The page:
There are moments and places in history that one would have paid good money to avoid, and wartime Lisbon was one of them. For those rich enough to afford the Pan Am flying ‘Clipper’ to New York it at least offered a route of escape, but for those thousands of refugees from Nazi Europe left waiting for months or years before they could beg or borrow a passage to America or Palestine it was more likely to be just one last chance to savour old Europe at its unlovable, venal, extortionate and anti-Semitic best.
Not that there was anything narrowly discriminatory in Lisbon’s attitude to its refugees — the Cidade da Luz was as happy to relieve an Austrian monarchist of his money as a Zionist Jew — and war delivered opportunities by the bucket-load. ‘What the British … failed fully to understand’, as Neill Lochery puts it in his book, which is heavier on shadows than it is on light,
was that all sectors of Portuguese society wanted to make something out of the war. It was not just the Portuguese state, the big banks, companies, the hotels and bed-and- breakfast-owners and police informers, but also individuals who saw an opportunity to reap some rewards.
Dealers in rare stones and currencies, dealers in information and flesh, dockside prostitutes doing a sideline in espionage, peasants illicitly shipping tungsten over the border — there was something for everyone, and at the summit of it all stood the privately frugal and monkish ‘Dean of Dictators,’ Dr António de Oliveira Salazar.
At the outbreak of war Salazar had only two objectives: to keep himself in power and to preserve the sovereign and territorial integrity of Portugal and her empire, and as far as he was concerned neutrality was essential to both. There was the small complication of an Anglo-Portuguese alliance that had lasted for over 500 years, but with Britain unable to guarantee Portugal’s safety and keen to keep the Iberian peninsula out of the war, Salazar was free to sell Portugal’s vital supplies of tungsten to either the Nazis or the Allies, with a more or less complete indifference as to which side won, so long as it left him and his regime intact.
It would be nice to be fair to Salazar —his country helpless to defend itself, Franco poised on his doorstep, the Allies eyeing the Azores, memories of Portugal’s miserable record in the first world war, the northern cities in range of German bombers — but as Forster said in defence of his A Passage to India, there are better things to be than ‘fair’.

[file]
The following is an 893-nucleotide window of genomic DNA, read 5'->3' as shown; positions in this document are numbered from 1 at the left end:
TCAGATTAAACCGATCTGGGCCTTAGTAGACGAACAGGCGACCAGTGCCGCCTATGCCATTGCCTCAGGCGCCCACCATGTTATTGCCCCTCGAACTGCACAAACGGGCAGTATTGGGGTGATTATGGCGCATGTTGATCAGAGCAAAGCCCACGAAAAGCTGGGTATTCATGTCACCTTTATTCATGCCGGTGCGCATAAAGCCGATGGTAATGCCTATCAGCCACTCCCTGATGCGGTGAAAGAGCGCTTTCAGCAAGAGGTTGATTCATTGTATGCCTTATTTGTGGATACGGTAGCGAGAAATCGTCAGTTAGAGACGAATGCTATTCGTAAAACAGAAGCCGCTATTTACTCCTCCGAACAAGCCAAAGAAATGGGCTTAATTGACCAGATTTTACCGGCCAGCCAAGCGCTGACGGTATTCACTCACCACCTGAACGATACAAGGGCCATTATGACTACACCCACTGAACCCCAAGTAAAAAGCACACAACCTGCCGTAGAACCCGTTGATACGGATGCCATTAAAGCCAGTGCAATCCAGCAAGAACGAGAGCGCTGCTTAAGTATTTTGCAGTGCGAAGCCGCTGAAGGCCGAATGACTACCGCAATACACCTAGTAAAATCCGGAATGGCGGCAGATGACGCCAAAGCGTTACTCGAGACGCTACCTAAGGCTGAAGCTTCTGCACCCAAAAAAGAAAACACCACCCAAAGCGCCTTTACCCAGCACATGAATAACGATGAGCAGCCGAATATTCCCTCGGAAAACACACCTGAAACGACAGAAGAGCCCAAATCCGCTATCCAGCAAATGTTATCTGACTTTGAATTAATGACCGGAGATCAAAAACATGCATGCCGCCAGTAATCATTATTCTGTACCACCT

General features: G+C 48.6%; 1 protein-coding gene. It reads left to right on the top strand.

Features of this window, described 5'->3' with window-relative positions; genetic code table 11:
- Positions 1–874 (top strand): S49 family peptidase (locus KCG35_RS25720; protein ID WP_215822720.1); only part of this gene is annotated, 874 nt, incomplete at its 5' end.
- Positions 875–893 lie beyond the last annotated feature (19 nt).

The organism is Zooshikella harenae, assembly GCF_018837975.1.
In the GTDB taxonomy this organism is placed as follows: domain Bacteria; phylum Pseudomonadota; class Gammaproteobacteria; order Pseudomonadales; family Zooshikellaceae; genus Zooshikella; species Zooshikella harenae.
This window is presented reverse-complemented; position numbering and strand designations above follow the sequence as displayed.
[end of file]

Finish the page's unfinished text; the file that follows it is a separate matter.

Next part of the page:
It is certainly true that Salazar succeeded in all the strategic objectives he set himself, but a wartime trade surplus of $45 million and some 95 tons — over $100 million-worth — of looted Nazi gold in its banks tell their own unarguable story of the lengths that this most austerely cerebral of right-wing, communist-hating, Catholic dictators was prepared to go in defence of his Estado Novo.
The British Foreign Office reckoned that he was part peasant and part aloof scholastic, and the description would pretty well seem to fit the facts. Lochery claims that Salazar’s wartime record is still ‘misrepresented, misinterpreted or simply misunderstood’ — and yet all one can say at the end of a book that makes out the best possible case for him is long may it remain so.
This was an ugly regime, and Lochery’s Lisbon, under Salazar and his secret police, an ugly city. It is not just a city of shadows, as the title suggests, but of the shadows of shadows. It is a city obsessed with fears that never materialise, with kidnaps that never happen and plots that come to nothing; a city of Allied and Axis spies and their informers, feeding on false information in an endless and largely futile cycle of bribery, blackmail, rumour and counter-rumour: a city, in short, so morally bankrupt that even the Duke and Duchess of Windsor do not seem out of place. If Victor Laszlo and Ilsa Lund had had any sense they would have got themselves on the first plane back to Casablanca.